It’s happy days for soulful rocker Terra Lightfoot as she has recently released her new album Consider The Speed which is a superb follow up to New Mistakes. One of the highlights from it is the new single Love You So. Recorded in Memphis, Tennessee at legendary Royal Studios, the single sees Lightfoot supported by drummer Steve Potts, bassist Davey Smith, and keyboardist Lester Snell — and was produced by Jay Newland and engineered by Lawrence “Boo” Mitchell. Terra drops by Hi Fi Way for a quick interview about the album.
How has the build-up been to the album?
I’ll tell you what: It has been interesting to be (mostly) at home for the entire lead up to this record. I did a few drive-in shows and some other live streams in the summer, but it’s been really nice to be able to be so involved in the roll-out. It made me feel prepared!
With the complexities of this year is there a feeling of relief knowing that’s done and ready to be put out into the world?|Definitely. I actually had a few tears after the release show. Of course it was a happy cry, a sad cry, a cry for everything going on in the world….. we put everything we had into that one performance, not knowing when we’d be playing this music outside of our own city again. It was tough but beautiful at the same time.
How would you compare this album to New Mistakes?
It’s SO different. I’m still writing and singing all the songs, but for me, Consider the Speed is a Memphis record at its core. I absorbed as much of that place, the band, the people as I could and I tried to stick with those feelings as we mixed and added extra guitars. I didn’t want to lose the feeling of me shaking hands with those guys and recording most of the music in only four days.
Did three years between albums feel like it flew by?
Absolutely! I mean, being on the road makes time pass so quickly. On the New Mistakes tour, we visited Australia twice and Japan and a bunch of other places we’d never been in Europe and the USA, so I was completely absorbed in those new experiences. Once I was home to write for Consider the Speed, I almost felt like I didn’t belong there anymore .
Do you think recording in Memphis influenced the album?
For sure. It was so hot there when we made the record. I remember sitting out on the red porch swing every night when we’d finish at the studio, just lapping up that heat. I feel like every day I walked into Royal trying to live up to the music that had been made there before and to trying to live up to my own expectations of what I wanted to do. I also think that the vibe of Steve and Lester and Davy really came through. They’re top-shelf session players in Memphis, and it was basically like I got to join their band for a few days. They’ve all been playing together for years with different projects and sessions, so they were like a well-oiled groove machine. I loved it!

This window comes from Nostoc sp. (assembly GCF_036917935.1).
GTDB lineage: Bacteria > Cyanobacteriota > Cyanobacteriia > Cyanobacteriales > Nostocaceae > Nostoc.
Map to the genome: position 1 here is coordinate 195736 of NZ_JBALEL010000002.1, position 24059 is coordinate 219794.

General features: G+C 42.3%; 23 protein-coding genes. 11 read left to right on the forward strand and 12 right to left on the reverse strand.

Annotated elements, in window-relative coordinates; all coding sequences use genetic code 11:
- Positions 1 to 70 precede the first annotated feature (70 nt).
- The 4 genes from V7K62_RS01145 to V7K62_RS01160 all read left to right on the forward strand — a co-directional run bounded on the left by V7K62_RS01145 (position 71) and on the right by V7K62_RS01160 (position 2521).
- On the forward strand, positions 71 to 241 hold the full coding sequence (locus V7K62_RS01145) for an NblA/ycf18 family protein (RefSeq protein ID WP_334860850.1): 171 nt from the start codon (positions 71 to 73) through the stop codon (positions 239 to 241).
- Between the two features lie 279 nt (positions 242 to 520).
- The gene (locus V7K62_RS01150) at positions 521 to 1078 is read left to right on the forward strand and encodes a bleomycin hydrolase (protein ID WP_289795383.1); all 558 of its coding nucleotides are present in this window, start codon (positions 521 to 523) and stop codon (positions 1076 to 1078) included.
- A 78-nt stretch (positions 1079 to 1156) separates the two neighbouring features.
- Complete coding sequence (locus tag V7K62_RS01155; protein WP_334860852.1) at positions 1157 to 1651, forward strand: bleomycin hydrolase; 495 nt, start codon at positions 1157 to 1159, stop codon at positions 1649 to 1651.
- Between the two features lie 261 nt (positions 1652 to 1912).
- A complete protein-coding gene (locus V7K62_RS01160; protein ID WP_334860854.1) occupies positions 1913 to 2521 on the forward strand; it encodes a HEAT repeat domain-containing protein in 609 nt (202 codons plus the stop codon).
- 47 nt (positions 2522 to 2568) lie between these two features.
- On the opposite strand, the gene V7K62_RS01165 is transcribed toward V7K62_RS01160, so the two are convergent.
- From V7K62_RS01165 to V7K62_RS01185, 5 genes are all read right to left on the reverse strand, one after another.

What sorts of music influenced your writing for this album?
This could sound weird… but since I really overthought the writing for this album, I barely listened to any music at all during the process. I didn’t want to be influenced by anything. I don’t know why I did that, and I think in retrospect it was a really wild move, it probably stalled me in some ways. Because I was never taking a break from writing, I never took the pressure off of myself to create something new. I did, however, record two covers that are yet to be released, but those are old favourites of mine that really speak about where I was coming from. You’ll hear about those soon!
What is the story behind the single Love You So?
It’s a song about falling in love in a third-floor apartment in Hamilton. It’s a very simple love song at its core, talking about two rough and tumble songwriters falling in love, I guess. I wrote it on piano in my rehearsal space which is in a dingy little basement. Daniel Lanois, who is a fellow Hamiltonian, has a song called I Love You. I remember hearing that for the first time and being like, “Damn… he’s just getting right to the point”. I wanted to do the same thing.
Do you usually write the lyrics first?
It depends on what comes first. Usually I’ll get lyrics and melody at once, with one line to anchor the rest of the song and then go on from there. If the initial line isn’t any good, I generally won’t chase it very far.
Do you prefer to collaborate or write by yourself?
I love doing both! To date I’ve never recorded a co-write on one of my records, but I’ll never rule that out. I do love writing for other people and I’ve also started producing records for other artists. I had no idea that what I love to do the most in the studio is actually classified as producing!
Are you excited about the prospect of touring?
I just bought a van, so I’m ready for action.
What’s the next challenge for Terra Lightfoot?
For now, it’s being able to keep in touch with people around the world who have supported my music even when we can’t be in the same room. I want to make those beautiful and meaningful connections even if we aren’t touring. I know that’s a tough ask, but I’m gonna do my best.
Interview By Rob Lyon